From fiscal year 2006 to 2011 the company's revenues grew from $451 million to $783 million, respectively, and its net income reached $113 million in 2010. The company's revenues decreased to $690 million in 2012.
WMS continued to produce video gaming machines and, to a smaller extent, reel-spinning slots, for sale and for lease to casinos in the U.S., selected foreign markets and state lotteries. Some of WMS's product designs reflected the changing demographics of its industry. Younger players raised on video games often seek more challenging experiences, both physical and mental, than do women age 55 to 65 – the traditional audience for slot machines. Accordingly, some of the company's machines incorporate surround sound, flat-panel display screens and animated, full-color images.
WMS also manufactured the G+ series of video reel slots, the Community Gaming family of interconnected slots, as well as mechanical reels, poker games, and video lottery terminals. WMS began to offer online gaming in 2010 to persons over 18 years old in the UK and in 2011 in the US at www.jackpotparty.com. In 2012, WMS partnered with Large Animal Games to incorporate several of WMS's slot machine games into a cruise ship-themed Facebook game application titled "Lucky Cruise". By playing games and enlisting Facebook friends' help, players can accumulate "lucky charms" (instead of money). The game play is similar to playing a slot machine but includes a "light strategy component". In 2012, the company introduced gaming on mobile devices and focused its efforts on expanding its online game offerings. For casinos, it introduced My Poker video poker games.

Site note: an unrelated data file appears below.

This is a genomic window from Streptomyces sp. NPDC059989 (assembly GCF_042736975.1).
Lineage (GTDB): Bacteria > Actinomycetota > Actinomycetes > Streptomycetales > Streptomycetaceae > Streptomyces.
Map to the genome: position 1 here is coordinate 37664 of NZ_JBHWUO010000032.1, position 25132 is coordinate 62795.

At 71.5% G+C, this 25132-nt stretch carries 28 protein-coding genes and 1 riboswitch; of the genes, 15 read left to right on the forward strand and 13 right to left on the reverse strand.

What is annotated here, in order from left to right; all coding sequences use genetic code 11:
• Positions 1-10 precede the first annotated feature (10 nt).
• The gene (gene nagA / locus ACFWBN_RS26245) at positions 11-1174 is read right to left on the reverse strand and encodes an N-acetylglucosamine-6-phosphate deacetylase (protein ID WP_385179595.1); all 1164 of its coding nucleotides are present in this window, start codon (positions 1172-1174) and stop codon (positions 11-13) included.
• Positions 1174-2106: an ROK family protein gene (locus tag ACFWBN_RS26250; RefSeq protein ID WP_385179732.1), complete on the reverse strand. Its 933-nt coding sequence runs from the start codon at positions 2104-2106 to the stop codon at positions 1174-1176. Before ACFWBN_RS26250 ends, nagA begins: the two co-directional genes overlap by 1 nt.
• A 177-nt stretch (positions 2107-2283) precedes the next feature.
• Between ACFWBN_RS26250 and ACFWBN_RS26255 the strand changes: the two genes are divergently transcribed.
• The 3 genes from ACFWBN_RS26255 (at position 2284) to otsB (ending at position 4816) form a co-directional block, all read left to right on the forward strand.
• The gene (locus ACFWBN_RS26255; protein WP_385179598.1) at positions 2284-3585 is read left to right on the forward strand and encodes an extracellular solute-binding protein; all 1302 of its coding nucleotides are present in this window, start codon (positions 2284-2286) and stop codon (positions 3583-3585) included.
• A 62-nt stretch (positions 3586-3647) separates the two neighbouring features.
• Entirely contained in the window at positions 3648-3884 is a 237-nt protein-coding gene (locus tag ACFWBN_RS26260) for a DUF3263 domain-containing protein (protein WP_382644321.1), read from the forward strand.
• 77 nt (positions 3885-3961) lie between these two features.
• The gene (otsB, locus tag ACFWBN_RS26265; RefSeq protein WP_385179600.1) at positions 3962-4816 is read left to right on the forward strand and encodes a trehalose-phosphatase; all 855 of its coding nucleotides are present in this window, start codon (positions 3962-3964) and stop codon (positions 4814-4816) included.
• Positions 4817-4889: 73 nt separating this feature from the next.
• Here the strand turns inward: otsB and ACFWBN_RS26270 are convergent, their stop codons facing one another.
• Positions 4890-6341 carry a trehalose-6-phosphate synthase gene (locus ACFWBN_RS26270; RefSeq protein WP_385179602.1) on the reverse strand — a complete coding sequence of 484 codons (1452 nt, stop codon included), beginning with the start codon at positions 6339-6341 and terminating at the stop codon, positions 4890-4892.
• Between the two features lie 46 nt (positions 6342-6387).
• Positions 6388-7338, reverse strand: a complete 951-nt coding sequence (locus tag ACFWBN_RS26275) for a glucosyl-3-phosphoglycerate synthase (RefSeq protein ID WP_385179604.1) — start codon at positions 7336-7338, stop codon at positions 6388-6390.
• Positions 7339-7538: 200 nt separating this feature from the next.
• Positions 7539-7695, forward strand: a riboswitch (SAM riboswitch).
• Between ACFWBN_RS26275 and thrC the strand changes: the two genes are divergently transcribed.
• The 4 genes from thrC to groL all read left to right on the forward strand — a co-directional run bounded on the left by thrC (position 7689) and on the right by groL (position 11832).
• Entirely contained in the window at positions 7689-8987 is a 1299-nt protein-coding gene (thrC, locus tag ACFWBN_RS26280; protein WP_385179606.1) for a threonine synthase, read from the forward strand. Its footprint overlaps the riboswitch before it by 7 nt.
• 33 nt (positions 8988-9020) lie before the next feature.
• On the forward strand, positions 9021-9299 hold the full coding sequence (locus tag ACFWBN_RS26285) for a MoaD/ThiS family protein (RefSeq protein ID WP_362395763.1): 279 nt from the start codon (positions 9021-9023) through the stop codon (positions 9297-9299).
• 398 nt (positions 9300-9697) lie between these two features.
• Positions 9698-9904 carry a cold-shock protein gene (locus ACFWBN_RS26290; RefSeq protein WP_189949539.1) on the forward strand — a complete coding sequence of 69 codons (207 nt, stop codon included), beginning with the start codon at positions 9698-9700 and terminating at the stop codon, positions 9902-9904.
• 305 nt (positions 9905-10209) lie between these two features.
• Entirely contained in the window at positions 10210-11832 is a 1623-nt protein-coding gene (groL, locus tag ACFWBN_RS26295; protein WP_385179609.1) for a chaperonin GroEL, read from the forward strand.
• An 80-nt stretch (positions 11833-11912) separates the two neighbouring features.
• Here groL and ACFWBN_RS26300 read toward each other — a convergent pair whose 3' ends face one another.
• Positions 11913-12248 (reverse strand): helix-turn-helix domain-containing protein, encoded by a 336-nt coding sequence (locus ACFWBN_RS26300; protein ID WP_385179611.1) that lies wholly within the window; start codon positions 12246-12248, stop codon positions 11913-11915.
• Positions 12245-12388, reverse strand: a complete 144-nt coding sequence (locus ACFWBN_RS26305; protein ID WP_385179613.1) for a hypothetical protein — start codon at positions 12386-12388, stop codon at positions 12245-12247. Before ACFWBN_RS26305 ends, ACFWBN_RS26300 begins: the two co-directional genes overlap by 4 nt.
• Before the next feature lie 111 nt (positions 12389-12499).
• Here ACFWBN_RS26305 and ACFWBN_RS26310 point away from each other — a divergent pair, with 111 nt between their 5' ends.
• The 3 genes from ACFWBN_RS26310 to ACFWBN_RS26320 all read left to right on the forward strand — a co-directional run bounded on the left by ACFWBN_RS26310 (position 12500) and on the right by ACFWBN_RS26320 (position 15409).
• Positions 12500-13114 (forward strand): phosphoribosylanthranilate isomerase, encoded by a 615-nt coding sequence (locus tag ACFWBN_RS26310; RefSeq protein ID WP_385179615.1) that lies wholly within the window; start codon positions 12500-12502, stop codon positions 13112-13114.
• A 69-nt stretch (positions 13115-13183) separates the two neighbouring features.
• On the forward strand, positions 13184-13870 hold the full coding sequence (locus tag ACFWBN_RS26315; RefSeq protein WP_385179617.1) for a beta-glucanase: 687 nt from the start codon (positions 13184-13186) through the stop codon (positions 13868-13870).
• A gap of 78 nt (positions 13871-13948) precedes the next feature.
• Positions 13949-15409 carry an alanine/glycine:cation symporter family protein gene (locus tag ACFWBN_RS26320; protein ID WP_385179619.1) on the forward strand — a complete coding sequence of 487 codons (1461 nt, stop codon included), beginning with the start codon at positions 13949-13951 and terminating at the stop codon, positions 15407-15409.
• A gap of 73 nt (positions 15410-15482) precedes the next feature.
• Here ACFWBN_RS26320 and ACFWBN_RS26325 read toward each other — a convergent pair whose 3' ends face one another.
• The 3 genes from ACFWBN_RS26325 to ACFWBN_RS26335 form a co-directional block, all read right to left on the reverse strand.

WMS technologies included:
Approximately 70% of WMS's revenues in 2010 were derived from U.S. customers. Its design facilities at the time were Chicago, Illinois. It had other facilities and offices across the United States and international development and distribution facilities located in Argentina, Australia, Austria, Canada, China, India, Mexico, the Netherlands, South Africa, Spain and the United Kingdom and an online gaming center in Belgium.
In 2012, WMS acquired Sweden-based Jadestone Group AB and then Iowa-based Phantom EFX, which, later that year, became part of a new subsidiary, Williams Interactive. The subsidiary was formed to serve the online gaming industry. At the same time, the company launched its Facebook social casino game Jackpot Party Casino. Later that year, Betsson and Unibet online casinos entered multi-year agreements with Williams Interactive to provide "premium video slot games as Jackpot Party, Zeus or Reel 'Em In ... to their registered players (more than 12 million customers)". In 2014 EveryMatrix, partnered with Williams Interactive to offer online slot content from Williams Interactive.
WMS merged with Scientific Games in October 2013, becoming a wholly owned subsidiary of Scientific Games. Scientific Games paid $1.5 billion for WMS, and WMS shareholders received $26.00 per share. At the time of the merger, the company's stock ceased trading on the New York Stock Exchange.